The post-Fukushima changed the Japanese energy dimensions drastically.
From 2000-2010, the Japanese solar photo-voltaic (PV) industry became uncompetitive with foreign rivals.
After the Senkaku Island dispute (2010) with China, the import restrictions of rare earth elements (like neodymium, indium, praseodymium, dysprosium, and terbium) further dented the solar programme.
This was worsened by poor oversight to see the effects of major solar programmes outside Japan’s innovations system. Its wind programme did not take off largely due to stringent environmental and technical norms regarding seismic zones.
Rather than focusing on restructuring its solar industry, Japan has opted for an easier option and switched to coal power in a big way.
It has more than 90 coal plants and plans to operate 22 additional new plants. It relies on coal for more than a third of its power generation needs, resulting in an upward increase in carbon emissions.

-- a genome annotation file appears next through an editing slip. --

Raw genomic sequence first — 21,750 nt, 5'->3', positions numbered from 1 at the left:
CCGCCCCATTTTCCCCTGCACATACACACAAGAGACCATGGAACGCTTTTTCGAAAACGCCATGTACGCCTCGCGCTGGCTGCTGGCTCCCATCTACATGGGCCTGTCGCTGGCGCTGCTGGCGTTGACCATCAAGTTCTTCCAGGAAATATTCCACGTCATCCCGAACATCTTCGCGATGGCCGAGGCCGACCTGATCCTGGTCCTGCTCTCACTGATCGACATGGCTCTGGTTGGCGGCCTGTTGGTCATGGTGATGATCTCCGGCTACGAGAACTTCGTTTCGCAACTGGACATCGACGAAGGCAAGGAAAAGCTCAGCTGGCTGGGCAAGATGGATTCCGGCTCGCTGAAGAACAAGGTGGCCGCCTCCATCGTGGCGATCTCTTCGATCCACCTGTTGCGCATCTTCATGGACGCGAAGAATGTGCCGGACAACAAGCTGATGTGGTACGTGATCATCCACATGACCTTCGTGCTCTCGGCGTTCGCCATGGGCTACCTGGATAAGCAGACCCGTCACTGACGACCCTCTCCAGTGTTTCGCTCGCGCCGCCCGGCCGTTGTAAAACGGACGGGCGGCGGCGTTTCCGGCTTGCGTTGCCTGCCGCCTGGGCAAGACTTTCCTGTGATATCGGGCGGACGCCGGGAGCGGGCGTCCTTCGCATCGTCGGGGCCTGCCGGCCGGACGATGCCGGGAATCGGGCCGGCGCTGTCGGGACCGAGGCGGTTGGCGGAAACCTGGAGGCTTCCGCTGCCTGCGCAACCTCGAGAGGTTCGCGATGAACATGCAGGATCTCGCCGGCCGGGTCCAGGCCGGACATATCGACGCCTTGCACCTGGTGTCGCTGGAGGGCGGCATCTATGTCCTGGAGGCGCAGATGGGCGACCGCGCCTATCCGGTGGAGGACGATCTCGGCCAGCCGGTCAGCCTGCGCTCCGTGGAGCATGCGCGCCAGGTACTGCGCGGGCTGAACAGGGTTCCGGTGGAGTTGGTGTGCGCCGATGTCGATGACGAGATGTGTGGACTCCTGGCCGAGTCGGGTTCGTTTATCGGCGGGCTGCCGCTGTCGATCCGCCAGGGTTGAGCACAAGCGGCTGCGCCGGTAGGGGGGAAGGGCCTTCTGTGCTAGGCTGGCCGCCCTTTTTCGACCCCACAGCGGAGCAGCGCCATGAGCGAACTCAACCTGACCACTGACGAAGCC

The Ministry of Economy, Trade and Industry (METI) is backed by the fossil fuel lobby and prepares Basic Energy Plan which largely influences Japan’s climate targets.
With a weak NDC submission, Japan has also lost an opportunity to emerge as a climate leader in Asia, where giants such as India and China are making more efforts towards reducing dependence on fossil fuels and switching to renewables amid structural shifts in their economies.
For a start, Japan needs to urgently revise its climate targets mandated by science, shift massively to renewables with a clear plan for de-carbonisation and create transparent climate structures domestically involving all stakeholders.
The coronavirus and economic slowdowns should be no excuse for climate inaction.
The world cannot afford to passively watch rich emitters’ shenanigans. The (non) actions of climate rogues need to be called out unanimously and to raise climate ambition is no longer a matter of choice.
Dr Shekhar Deepak Singh is a post-doctoral researcher at the Chinese University of Hong Kong specialising on issues of Energy Policy, Environment and Sustainable Development. Views expressed are personal.